“Device labs are absolutely essential for user testing,” said Mariesa Dale, the cofounder and director of the DC Device Lab. “Issues dealing with A/B testing and accessibility can be worked on simply by giving developers access to these labs.”

When developers create a new site or app, oftentimes they only have access to the devices that they or their company already own(s) on which to test their products. Typically, developers will test their products on their readily available devices, and make fixes at later times when users report issues on their devices. This is obviously a huge problem, for two reasons: 1) there are literally hundreds of devices currently being used by people around the world and 2) it’s easier to solve issues during production as opposed to after the product has already launched. In order for developers to ensure that their app or site is functioning in the way(s) they intend, they have to try to testing on as many devices as possible to account for the differences in operating systems, displays types, screen sizes, etc. I mean, if you’re a startup, you’re obviously going to want to make sure that your app or site works for as many people as possible – every additional user adds significant value and validation for your idea/product.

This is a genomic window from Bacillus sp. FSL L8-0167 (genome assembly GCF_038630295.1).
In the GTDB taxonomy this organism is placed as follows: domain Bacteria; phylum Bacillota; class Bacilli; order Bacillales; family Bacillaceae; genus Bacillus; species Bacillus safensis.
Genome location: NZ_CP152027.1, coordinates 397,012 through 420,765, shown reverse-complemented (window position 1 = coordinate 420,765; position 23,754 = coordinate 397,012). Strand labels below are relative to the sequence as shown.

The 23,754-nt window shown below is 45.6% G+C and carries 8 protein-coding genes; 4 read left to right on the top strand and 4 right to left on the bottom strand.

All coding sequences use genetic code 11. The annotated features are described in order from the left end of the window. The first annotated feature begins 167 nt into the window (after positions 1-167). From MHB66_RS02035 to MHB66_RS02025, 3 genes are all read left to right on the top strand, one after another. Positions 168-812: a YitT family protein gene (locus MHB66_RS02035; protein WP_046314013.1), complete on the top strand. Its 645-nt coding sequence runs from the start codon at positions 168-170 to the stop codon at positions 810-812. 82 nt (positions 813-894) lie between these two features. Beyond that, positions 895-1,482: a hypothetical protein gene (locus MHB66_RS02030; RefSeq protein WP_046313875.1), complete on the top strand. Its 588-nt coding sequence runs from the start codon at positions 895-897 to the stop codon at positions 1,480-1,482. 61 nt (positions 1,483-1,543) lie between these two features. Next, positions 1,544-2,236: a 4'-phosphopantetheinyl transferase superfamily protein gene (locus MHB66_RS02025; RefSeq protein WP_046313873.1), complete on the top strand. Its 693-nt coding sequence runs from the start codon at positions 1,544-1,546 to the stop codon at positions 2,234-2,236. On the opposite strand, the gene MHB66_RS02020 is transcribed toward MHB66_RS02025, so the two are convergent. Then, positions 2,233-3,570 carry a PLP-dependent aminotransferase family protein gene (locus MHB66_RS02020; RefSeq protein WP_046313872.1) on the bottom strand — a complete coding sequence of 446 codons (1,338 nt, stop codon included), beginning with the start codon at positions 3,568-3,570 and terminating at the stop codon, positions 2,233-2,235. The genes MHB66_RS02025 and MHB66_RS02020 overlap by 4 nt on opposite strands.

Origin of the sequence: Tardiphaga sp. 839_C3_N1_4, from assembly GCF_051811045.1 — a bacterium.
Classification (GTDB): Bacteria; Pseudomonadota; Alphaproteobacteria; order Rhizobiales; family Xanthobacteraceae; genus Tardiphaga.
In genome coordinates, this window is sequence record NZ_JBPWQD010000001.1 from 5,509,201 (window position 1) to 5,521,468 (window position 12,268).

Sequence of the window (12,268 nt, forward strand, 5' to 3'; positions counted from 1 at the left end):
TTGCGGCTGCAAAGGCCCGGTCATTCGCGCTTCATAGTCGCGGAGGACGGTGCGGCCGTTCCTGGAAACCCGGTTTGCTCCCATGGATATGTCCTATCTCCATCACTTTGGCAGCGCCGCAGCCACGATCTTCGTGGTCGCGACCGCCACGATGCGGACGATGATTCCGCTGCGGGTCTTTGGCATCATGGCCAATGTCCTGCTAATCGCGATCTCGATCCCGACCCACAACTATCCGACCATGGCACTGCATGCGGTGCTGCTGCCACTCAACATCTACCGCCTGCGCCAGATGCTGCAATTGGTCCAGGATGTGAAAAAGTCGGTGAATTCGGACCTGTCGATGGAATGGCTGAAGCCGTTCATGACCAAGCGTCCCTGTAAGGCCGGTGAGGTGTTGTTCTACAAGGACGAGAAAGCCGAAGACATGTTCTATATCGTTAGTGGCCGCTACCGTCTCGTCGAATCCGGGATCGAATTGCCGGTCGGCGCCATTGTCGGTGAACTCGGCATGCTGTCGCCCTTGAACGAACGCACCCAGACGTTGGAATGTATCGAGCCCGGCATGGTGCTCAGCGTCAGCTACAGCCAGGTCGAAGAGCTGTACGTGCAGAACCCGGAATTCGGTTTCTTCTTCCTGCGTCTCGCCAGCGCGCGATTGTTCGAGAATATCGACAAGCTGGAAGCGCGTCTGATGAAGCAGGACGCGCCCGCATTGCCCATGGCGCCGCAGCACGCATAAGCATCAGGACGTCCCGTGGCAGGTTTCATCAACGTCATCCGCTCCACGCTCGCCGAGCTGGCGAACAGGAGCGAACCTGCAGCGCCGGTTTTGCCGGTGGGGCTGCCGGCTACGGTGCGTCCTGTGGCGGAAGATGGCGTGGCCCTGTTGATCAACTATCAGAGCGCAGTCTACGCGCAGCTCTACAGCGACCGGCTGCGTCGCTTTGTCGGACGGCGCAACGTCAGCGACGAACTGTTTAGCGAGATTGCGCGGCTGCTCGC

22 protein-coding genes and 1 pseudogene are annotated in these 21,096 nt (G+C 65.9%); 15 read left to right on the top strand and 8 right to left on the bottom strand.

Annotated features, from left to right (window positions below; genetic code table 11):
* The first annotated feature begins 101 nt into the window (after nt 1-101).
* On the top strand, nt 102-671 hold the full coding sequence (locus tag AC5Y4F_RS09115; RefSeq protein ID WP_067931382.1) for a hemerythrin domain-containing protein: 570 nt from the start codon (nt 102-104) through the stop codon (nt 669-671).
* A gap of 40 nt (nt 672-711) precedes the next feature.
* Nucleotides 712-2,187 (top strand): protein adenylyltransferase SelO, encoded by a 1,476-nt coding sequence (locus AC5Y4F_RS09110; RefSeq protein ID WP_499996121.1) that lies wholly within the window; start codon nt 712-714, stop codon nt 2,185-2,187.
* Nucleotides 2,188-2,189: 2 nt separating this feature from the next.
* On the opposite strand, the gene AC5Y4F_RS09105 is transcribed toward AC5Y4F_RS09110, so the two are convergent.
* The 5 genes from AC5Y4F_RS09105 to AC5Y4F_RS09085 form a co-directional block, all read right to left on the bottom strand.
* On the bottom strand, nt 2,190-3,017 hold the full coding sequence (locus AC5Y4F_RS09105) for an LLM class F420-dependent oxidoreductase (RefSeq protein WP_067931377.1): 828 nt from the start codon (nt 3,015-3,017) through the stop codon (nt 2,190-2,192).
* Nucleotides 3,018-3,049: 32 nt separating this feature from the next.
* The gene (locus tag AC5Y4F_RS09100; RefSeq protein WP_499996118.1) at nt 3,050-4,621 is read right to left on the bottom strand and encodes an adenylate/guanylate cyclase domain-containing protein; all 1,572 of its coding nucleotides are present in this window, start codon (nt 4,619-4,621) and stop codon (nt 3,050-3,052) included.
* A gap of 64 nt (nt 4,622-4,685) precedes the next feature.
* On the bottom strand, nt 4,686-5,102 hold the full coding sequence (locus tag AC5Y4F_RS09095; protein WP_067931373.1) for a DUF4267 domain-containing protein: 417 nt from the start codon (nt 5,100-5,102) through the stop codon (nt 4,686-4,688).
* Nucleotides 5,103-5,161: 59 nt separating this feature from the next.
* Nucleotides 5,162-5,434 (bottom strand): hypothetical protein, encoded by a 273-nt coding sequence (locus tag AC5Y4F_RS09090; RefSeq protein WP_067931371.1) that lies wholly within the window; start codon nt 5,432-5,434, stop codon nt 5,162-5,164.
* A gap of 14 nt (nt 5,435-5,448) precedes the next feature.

Most importantly, though, it’s important for developers to understand how users interact with each device itself, in order to design products in ways that truly work towards improving the user experience. For Dale, this is the direction in which she hopes to see the DC Device Lab moving. “We want to have people to actually use these devices out in the streets, and see how they are using them. From there, developers can produce or make changes accordingly to adjust for actual user behavior. It’s essentially about quality assurance and perfecting the user experience.”